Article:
The Mississippi Ethics Commission brought open meetings-open records law firmly into 21st century communications with an opinion that text messages about government business are public record, available to every citizen as well as to news organizations.
The commission’s opinion came after a request from the Daily Journal, which sought clarity on whether text messages were public records. We believed they were. The city of Tupelo, through its attorney Ben Logan, had contended they were not.
Now that the matter is resolved, it’s encouraging that Mayor Jason Shelton and Logan say they’ll proceed to follow the commission’s opinion by developing a system to archive these communications for public accessibility.
The Journal had requested text messages from Shelton over a three-day period last fall in the course of the newspaper’s reporting on the resignation of former Development Services Director BJ Teal.
The commission on Monday delivered to the Daily Journal and the city of Tupelo its opinion, made Friday without dissent on the eight-member panel, that the city – and presumably all public bodies – must archive and make available text messages that have to do with city business.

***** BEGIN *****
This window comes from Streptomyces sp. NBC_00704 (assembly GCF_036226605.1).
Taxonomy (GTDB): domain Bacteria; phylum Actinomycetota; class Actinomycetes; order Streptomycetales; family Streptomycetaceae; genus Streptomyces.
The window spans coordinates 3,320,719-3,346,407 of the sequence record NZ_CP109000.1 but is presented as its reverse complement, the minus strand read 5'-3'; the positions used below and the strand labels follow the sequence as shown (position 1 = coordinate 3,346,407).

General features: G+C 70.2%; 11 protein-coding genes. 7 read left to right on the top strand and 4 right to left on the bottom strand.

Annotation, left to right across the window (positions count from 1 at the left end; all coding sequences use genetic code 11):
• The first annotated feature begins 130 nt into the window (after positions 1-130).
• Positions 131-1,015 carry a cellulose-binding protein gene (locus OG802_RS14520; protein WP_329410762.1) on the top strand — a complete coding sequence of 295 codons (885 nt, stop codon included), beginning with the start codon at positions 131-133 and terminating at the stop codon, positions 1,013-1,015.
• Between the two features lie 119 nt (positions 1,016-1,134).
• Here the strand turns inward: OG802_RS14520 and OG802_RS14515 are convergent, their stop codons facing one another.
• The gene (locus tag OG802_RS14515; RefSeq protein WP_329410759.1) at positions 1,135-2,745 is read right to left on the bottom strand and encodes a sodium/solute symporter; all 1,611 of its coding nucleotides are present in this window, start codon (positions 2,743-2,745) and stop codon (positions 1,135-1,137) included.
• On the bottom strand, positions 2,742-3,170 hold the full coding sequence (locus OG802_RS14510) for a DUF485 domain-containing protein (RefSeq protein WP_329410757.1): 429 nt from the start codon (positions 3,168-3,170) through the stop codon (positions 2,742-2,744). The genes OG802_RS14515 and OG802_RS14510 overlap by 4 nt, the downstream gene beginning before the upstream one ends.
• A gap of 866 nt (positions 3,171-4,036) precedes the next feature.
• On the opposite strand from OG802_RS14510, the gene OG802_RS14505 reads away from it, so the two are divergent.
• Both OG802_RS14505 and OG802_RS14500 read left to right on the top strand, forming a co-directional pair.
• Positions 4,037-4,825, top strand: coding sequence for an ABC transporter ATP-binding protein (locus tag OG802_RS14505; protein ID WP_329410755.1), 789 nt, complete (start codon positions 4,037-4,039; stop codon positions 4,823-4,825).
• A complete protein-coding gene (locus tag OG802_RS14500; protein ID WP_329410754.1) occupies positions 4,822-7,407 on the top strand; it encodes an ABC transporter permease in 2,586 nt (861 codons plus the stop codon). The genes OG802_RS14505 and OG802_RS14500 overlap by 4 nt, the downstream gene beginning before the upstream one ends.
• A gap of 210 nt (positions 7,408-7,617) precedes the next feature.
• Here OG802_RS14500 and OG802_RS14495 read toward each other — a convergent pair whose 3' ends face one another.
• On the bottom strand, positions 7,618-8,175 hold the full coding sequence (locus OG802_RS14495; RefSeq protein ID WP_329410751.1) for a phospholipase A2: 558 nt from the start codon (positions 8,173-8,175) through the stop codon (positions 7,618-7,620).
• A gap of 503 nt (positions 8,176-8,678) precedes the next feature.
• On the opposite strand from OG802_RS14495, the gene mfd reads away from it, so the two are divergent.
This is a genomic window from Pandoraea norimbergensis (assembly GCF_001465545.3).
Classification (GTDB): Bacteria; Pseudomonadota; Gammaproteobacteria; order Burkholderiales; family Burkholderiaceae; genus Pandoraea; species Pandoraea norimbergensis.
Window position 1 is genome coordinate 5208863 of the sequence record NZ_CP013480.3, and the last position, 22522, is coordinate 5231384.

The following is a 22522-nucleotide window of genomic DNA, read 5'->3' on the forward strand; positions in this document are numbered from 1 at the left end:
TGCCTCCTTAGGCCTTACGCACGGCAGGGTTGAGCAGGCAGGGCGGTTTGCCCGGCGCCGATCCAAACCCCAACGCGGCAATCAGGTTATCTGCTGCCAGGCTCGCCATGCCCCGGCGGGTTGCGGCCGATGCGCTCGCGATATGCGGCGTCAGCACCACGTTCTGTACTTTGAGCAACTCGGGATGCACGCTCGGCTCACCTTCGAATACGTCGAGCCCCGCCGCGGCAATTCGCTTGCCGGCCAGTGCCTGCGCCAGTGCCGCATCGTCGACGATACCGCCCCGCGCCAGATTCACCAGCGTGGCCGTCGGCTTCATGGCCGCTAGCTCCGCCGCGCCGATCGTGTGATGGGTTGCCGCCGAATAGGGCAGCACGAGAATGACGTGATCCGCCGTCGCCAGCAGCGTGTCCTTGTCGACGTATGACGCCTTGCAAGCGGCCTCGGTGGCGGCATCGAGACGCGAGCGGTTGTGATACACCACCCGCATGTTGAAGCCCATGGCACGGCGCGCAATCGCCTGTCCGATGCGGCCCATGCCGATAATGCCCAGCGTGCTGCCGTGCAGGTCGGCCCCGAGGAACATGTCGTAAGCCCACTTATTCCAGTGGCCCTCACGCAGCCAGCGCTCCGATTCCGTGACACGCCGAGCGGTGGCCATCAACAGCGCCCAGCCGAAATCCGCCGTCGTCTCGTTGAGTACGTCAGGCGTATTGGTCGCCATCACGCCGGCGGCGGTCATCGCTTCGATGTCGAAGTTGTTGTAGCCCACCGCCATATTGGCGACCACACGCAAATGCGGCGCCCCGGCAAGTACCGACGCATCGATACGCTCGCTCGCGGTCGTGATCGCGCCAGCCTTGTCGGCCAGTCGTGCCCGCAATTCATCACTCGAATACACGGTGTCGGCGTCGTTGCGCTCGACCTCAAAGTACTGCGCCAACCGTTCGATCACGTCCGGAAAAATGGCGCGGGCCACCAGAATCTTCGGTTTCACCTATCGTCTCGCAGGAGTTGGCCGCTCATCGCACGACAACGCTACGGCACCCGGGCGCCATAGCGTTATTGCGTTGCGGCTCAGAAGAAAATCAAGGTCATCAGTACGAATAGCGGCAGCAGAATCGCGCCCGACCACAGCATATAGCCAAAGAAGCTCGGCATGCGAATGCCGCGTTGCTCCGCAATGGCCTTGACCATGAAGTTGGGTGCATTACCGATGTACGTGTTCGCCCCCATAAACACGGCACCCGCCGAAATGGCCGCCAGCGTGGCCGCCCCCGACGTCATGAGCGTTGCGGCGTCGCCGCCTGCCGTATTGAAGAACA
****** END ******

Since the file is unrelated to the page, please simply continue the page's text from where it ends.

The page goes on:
The city had claimed the messages were not public record in part because they were sent from Shelton’s private cell phone. The Ethics Commission found that public officials’ text messages related to city business, regardless of the device used to produce them, qualify as public records under the Mississippi Public Records Act.
“Any text message used by a city official in the conduct, transaction or performance of any business, transaction, work, duty or function of (the city), or required to be maintained by the (city) is a public record subject to the Act, regardless of where the record is stored,” the commission wrote in the advisory opinion.
The Daily Journal has no interest in personal communications unrelated to official business, but official communications in the context of whatever public position the sender holds should be public record, except as already exempted under the law.
However, the commission said, “Any doubt about whether records should be disclosed should be resolved in favor of disclosure.”
The public interest requires transparency in official communications of government at any level. The commission’s ruling provides more light on those records and affirms the central importance of openness in the conduct of the public’s business.